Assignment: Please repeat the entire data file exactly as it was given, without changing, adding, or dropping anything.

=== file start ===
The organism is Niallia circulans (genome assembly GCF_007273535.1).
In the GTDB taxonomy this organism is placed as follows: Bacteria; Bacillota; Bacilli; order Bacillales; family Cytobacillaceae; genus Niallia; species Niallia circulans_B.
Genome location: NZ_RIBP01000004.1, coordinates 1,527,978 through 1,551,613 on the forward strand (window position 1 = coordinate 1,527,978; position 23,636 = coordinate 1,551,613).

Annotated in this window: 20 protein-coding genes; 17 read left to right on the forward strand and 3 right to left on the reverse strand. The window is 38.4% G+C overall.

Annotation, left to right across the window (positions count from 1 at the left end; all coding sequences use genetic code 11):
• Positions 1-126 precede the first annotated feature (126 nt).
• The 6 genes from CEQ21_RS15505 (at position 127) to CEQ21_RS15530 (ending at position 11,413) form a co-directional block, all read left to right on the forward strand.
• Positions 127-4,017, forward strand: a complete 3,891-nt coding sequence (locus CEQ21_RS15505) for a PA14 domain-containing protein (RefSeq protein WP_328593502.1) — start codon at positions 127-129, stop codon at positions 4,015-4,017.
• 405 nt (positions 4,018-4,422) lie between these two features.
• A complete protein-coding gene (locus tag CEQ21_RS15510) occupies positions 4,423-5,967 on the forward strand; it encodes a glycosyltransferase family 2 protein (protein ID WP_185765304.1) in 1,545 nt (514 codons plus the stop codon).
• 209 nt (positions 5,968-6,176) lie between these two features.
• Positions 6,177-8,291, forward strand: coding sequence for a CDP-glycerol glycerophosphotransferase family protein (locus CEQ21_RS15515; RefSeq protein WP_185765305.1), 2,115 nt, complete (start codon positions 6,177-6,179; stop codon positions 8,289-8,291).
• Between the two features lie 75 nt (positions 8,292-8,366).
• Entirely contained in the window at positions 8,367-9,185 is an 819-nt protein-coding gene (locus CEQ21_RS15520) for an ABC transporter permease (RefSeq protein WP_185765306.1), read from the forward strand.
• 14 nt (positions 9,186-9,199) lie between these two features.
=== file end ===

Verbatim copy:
The organism is Niallia circulans (genome assembly GCF_007273535.1).
In the GTDB taxonomy this organism is placed as follows: Bacteria; Bacillota; Bacilli; order Bacillales; family Cytobacillaceae; genus Niallia; species Niallia circulans_B.
Genome location: NZ_RIBP01000004.1, coordinates 1,527,978 through 1,551,613 on the forward strand (window position 1 = coordinate 1,527,978; position 23,636 = coordinate 1,551,613).

Annotated in this window: 20 protein-coding genes; 17 read left to right on the forward strand and 3 right to left on the reverse strand. The window is 38.4% G+C overall.

Annotation, left to right across the window (positions count from 1 at the left end; all coding sequences use genetic code 11):
• Positions 1-126 precede the first annotated feature (126 nt).
• The 6 genes from CEQ21_RS15505 (at position 127) to CEQ21_RS15530 (ending at position 11,413) form a co-directional block, all read left to right on the forward strand.
• Positions 127-4,017, forward strand: a complete 3,891-nt coding sequence (locus CEQ21_RS15505) for a PA14 domain-containing protein (RefSeq protein WP_328593502.1) — start codon at positions 127-129, stop codon at positions 4,015-4,017.
• 405 nt (positions 4,018-4,422) lie between these two features.
• A complete protein-coding gene (locus tag CEQ21_RS15510) occupies positions 4,423-5,967 on the forward strand; it encodes a glycosyltransferase family 2 protein (protein ID WP_185765304.1) in 1,545 nt (514 codons plus the stop codon).
• 209 nt (positions 5,968-6,176) lie between these two features.
• Positions 6,177-8,291, forward strand: coding sequence for a CDP-glycerol glycerophosphotransferase family protein (locus CEQ21_RS15515; RefSeq protein WP_185765305.1), 2,115 nt, complete (start codon positions 6,177-6,179; stop codon positions 8,289-8,291).
• Between the two features lie 75 nt (positions 8,292-8,366).
• Entirely contained in the window at positions 8,367-9,185 is an 819-nt protein-coding gene (locus CEQ21_RS15520) for an ABC transporter permease (RefSeq protein WP_185765306.1), read from the forward strand.
• 14 nt (positions 9,186-9,199) lie between these two features.